August 31, 2007

Happy 31st of August!!!

Here, that's like saying, 'Happy 4th of July!"
It's Independence Day...and not just ANY Independence Day...
today marked 50 Years of Independence!

So that meant a parade.
There's lots of fun colorful pictures, so just click to make the ones bigger that you want to see.

We woke up early to make it downtown for the BIG parade. (by "BIG" we don't mean Macy's Thanksgiving Day parade Big, we mean, um, well, less big than that, but better than say Wauchula's Annual Homecoming Parade...)

The super cool things (for us anyway) were all the foreign dignitaries that showed up and the aircraft. The foreign representatives cars were all parked along a main street...we tried to find flags of some of the countries we knew (Cara this is why I told you to look here)

If you look on the screen, you'll see a tall white guy... That's Prince Andrew of England! The Sultan of Brunei was also there (his entourage was proof that he is worthy of his, "More money than the Sultan of Brunei" saying...if you can come up with more pomp than that man, then you must have money...sorry no pictures..we were too mesmerized!). The Prime Ministers from Thailand, Singapore, Laos, Vietnam and Cambodia, as well as the President of the Philippines were all in attendance. There were other important people there, but some were more important than others.

We had planned on watching fireworks that night, but apparently the baby decided to have a growth spurt and (so I've been told) the ligaments in my hips hurt. But there's a huge fireworks display this weekend, so maybe we'll make it to that.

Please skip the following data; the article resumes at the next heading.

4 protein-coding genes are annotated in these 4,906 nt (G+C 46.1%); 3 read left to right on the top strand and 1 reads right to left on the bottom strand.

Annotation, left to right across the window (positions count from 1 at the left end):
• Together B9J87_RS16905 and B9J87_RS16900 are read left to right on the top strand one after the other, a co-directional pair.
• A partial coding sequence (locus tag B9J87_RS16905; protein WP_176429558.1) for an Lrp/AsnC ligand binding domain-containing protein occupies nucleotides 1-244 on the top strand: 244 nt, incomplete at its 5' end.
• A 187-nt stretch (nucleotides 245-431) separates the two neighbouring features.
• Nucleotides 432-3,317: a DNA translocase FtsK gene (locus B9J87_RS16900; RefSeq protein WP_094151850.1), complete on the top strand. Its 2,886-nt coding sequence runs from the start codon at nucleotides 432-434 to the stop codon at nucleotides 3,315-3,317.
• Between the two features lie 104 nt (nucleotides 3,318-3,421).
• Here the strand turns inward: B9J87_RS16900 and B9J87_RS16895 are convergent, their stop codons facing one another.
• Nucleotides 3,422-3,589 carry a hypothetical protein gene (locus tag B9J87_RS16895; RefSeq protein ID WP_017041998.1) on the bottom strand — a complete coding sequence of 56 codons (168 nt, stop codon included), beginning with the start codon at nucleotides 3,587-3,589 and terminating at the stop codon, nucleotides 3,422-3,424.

As always...stay tuned....

August 24, 2007

Riang? I don't think so...

Here's another post from our 2 week stay in a village about 3 hours from the city...

This is a "Riang" bug.

Riang means "happy" or "fun"
It's basically a cross between a Palmetto bug (in Florida...very noisy bugs in trees that make noise at dusk) and a cockroach. It flies around very crazy-like, like its having fun.

You must know that, thanks to a combination of the fact that roaches are gross and my mom is scared to death of them and instilled a healthy dose of fear in me for roaches, the "Riang" wasn't what I called fun.

Between our host holding it (and subsequently taking it outside and releasing it instead of killing it which was my recommendation) the Riang bug flew back inside and into my hair. Needless to say the family we were staying with got a good show of a white lady freaking out!

Then my wonderful husband lost his mind...

August 21, 2007

"To the bat cave!"

Mt. Smile is actually a mountain that has a very extensive cave system within it. Part of it is accessible without equipment (a nice boardwalk on the inside).The mountain is so cool as it literally just shoots up out of the's flat until you get to the entrance of the caves. Like any cave there are bats inside, but they were all asleep when we went in...ya just gotta be careful and not touch the rocks too much- there's only one place bat poo goes- down.